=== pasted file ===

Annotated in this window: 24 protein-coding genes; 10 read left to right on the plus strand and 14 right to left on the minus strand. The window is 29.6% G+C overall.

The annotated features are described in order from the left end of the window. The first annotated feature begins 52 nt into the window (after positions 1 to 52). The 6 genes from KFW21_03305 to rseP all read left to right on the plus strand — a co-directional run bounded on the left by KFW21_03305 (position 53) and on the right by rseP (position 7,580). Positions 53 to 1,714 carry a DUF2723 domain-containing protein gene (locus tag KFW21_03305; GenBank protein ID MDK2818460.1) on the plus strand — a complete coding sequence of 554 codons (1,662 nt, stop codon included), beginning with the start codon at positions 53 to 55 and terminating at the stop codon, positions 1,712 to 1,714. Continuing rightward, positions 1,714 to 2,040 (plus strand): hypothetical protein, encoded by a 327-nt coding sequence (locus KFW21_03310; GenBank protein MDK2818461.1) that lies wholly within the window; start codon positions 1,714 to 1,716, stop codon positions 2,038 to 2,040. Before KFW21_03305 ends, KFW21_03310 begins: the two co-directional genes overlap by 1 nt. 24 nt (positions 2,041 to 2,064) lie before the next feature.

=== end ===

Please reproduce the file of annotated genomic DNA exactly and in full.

Annotated in this window: 24 protein-coding genes; 10 read left to right on the plus strand and 14 right to left on the minus strand. The window is 29.6% G+C overall.

The annotated features are described in order from the left end of the window. The first annotated feature begins 52 nt into the window (after positions 1 to 52). The 6 genes from KFW21_03305 to rseP all read left to right on the plus strand — a co-directional run bounded on the left by KFW21_03305 (position 53) and on the right by rseP (position 7,580). Positions 53 to 1,714 carry a DUF2723 domain-containing protein gene (locus tag KFW21_03305; GenBank protein ID MDK2818460.1) on the plus strand — a complete coding sequence of 554 codons (1,662 nt, stop codon included), beginning with the start codon at positions 53 to 55 and terminating at the stop codon, positions 1,712 to 1,714. Continuing rightward, positions 1,714 to 2,040 (plus strand): hypothetical protein, encoded by a 327-nt coding sequence (locus KFW21_03310; GenBank protein MDK2818461.1) that lies wholly within the window; start codon positions 1,714 to 1,716, stop codon positions 2,038 to 2,040. Before KFW21_03305 ends, KFW21_03310 begins: the two co-directional genes overlap by 1 nt. 24 nt (positions 2,041 to 2,064) lie before the next feature.